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Old 04-25-2009, 11:29 AM   #1
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The Auction...LOL

Yesterday evening I attended an auction in my county seat, in the middle of town, population about 6,000. It was a well attended event. I used to frequent local auctions about 15 to 20 years ago, when I was looking to purchase items for me to use. This auction had a large number of people, who like me, were looking for bargains to maybe make a little profit by reselling on eBay. Fat chance. My main interest was a Singer Featherweight sewing machine, a highly coveted, sturdy, mechanically superb, quilters’ dream, machine. They currently are selling from $200. to $600. on eBay, depending on condition of machine and case, year, and number of attachments. This machine was perfect, showing little use, but had no manual nor any attachments, hmmmm. I still was prepared to bid on it. I was standing next to Hope Ketchem, an acquaintance of mine, who I don’t like. She is not a nice person, an elderly (about 85 yo), retired teacher who never married nor had any children. I was at her house once and I was shocked at the condition of the place. It was one of those houses that was impossible to walk through for the clutter. And to add to my dislike of her, she starts bidding on the Featherweight. I bow out at $125.00 but Hope keeps going. It gets down to Hope and one other person, the auctioneer looks at Hope, who simultaneously sighs, whines, shrugs, and shakes her head no, saying she already has two Featherweights. So I’m thinking, watch the paper for Hopes’ estate auction.

There were 9 cast iron skillets to be sold. I looked them all over carefully before the auction; 3 Wagner’s, 4 make in Taiwan and 2 unmarked. The auctioneer says up for bid next are the cast iron skillets which include some Griswold’s and Wagner’s. He handled this bidding by saying the highest bidder would chose which one piece they wanted. He did this 6 times and sold the last three skillets together. These included one DO without a lid, one 4 inch deep skillet and the rest were 8 and 10 inch skillets. The first 6 bids all went to $25.00. Yikes!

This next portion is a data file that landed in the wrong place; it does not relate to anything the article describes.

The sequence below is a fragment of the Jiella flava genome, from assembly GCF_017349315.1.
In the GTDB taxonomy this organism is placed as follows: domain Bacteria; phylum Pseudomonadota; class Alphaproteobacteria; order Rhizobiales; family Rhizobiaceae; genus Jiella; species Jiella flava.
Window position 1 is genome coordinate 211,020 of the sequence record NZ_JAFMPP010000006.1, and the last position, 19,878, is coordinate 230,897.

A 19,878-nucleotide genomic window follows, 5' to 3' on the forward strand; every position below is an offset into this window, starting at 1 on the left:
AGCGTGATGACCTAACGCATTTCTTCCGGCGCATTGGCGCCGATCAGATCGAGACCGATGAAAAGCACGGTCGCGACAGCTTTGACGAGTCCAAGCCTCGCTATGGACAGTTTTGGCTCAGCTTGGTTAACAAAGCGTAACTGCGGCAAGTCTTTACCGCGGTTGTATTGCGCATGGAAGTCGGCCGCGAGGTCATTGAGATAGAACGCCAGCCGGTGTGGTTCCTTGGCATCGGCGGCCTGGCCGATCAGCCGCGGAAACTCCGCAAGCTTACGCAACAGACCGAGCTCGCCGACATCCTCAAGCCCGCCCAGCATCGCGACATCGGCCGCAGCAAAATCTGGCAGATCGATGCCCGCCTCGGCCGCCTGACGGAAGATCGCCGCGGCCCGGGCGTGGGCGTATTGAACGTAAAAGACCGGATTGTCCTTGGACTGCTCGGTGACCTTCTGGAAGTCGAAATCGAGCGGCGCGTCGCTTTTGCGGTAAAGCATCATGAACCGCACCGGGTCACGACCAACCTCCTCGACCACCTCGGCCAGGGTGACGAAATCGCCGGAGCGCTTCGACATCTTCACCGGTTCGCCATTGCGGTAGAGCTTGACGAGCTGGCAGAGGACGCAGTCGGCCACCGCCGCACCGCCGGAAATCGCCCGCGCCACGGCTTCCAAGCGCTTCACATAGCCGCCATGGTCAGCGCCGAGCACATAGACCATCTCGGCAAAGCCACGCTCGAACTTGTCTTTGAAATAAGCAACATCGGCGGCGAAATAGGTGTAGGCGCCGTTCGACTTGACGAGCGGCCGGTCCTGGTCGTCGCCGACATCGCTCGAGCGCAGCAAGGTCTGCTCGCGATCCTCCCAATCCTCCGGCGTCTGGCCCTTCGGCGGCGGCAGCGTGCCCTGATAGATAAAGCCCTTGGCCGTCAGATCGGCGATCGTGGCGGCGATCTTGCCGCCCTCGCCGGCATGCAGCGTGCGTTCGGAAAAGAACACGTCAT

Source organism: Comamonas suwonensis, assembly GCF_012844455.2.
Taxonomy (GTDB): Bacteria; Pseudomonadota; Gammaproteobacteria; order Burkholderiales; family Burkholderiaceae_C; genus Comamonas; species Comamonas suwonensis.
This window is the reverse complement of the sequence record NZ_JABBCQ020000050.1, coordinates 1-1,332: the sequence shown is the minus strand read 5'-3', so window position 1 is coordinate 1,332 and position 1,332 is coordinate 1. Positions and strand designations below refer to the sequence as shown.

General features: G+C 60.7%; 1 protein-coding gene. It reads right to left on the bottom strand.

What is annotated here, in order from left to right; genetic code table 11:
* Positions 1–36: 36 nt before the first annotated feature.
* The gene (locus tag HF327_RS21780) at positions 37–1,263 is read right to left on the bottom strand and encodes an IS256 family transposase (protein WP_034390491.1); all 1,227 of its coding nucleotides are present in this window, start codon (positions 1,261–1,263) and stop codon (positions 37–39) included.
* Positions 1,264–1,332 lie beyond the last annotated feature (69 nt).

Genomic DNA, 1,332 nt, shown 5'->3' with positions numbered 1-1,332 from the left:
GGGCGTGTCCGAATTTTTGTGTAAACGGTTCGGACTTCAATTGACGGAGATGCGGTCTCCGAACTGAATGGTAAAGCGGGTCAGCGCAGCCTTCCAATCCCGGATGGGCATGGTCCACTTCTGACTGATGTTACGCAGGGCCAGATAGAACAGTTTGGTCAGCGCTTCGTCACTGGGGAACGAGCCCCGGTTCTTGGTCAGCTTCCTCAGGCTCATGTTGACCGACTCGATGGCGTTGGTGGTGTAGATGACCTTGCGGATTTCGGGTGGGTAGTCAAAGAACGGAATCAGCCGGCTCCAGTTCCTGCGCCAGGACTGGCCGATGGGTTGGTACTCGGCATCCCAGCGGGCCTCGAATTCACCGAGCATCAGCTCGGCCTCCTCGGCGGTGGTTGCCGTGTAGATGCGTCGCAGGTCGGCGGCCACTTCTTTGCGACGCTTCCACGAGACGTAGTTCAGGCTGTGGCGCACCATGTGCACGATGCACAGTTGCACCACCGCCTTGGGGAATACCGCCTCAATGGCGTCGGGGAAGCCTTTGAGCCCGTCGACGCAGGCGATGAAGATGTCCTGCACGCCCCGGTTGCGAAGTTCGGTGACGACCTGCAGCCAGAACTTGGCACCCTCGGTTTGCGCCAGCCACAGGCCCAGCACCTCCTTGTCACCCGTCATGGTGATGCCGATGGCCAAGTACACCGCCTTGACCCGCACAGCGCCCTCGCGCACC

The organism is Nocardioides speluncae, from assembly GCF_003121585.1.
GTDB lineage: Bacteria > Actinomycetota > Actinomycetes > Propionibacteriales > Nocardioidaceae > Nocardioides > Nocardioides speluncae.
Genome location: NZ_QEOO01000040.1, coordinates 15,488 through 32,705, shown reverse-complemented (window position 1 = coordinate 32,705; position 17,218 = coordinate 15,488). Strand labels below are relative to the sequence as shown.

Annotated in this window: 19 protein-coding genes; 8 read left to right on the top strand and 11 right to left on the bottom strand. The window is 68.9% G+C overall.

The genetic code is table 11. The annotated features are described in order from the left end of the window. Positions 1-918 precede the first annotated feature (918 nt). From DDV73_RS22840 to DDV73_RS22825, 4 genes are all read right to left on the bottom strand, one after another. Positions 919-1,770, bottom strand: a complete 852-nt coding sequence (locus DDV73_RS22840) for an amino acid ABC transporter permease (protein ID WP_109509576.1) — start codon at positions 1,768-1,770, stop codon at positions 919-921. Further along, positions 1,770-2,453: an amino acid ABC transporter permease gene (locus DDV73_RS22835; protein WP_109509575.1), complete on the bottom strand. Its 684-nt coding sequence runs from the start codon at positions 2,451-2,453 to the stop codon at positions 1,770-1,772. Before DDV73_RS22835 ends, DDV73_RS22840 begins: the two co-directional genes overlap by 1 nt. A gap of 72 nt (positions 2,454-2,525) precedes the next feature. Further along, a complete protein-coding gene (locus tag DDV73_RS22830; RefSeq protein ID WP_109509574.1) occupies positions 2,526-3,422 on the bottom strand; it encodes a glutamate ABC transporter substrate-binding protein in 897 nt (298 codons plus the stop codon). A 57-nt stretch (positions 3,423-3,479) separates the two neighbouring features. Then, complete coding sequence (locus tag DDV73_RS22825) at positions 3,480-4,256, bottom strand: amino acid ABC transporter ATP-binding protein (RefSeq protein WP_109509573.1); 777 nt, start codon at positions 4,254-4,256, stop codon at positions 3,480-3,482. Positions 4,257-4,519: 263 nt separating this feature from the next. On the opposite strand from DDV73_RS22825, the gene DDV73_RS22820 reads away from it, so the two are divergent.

This estate auction belonged to a pack rat, as expressed by the auctioneer in his opening remarks. In 2002 when I cleaned out my Mom’s house before moving her into an assisted living, I learned a huge lesson. Get rid of the stuff you no longer use. Over the next two years I concentrated on clearing out and selling on eBay the nice stuff I had but didn’t use. I will not declutter my house again. So I was not tempted by the Weller, McCoy, Hull and Hall pottery she had. Well, actually, I didn’t like any of it. I am always on the lookout for a few items, like, flower vases, wooden picture frames or other pottery that I really love upon first sight. I was interested in several very old carved wooden picture frames, but they were not the size I am interested in.

And the stone crocks……well, one was a stone one gallon jug and the other was a stone chicken waterer. Somehow, the auction listings in the paper always looks better than reality.

Going to an auction is very tiring work for me. I need to go through all the boxes and tables several times before I see almost everything. On the third time through, I noticed a motor base I had not picked up yet. When I did, it said Vita Mix 3600 on the side. Then I remembered seeing a container 4 boxes down that went to nothing. So first I pick up the motor base and look for an electrical outlet. The motor works. On the way out of the house I show it to the helper, a friend of long and a former antique dealer and fellow natural foods enthusiast, if he was aware of the Vita Mix base? He said no, was I going to bid on it?! I told him no but I thought the rest of the unit was in another box and he asked me to assemble it if I could. I have been coveting a Vita Mix for decades, but have never seen one like this one….it was vintage.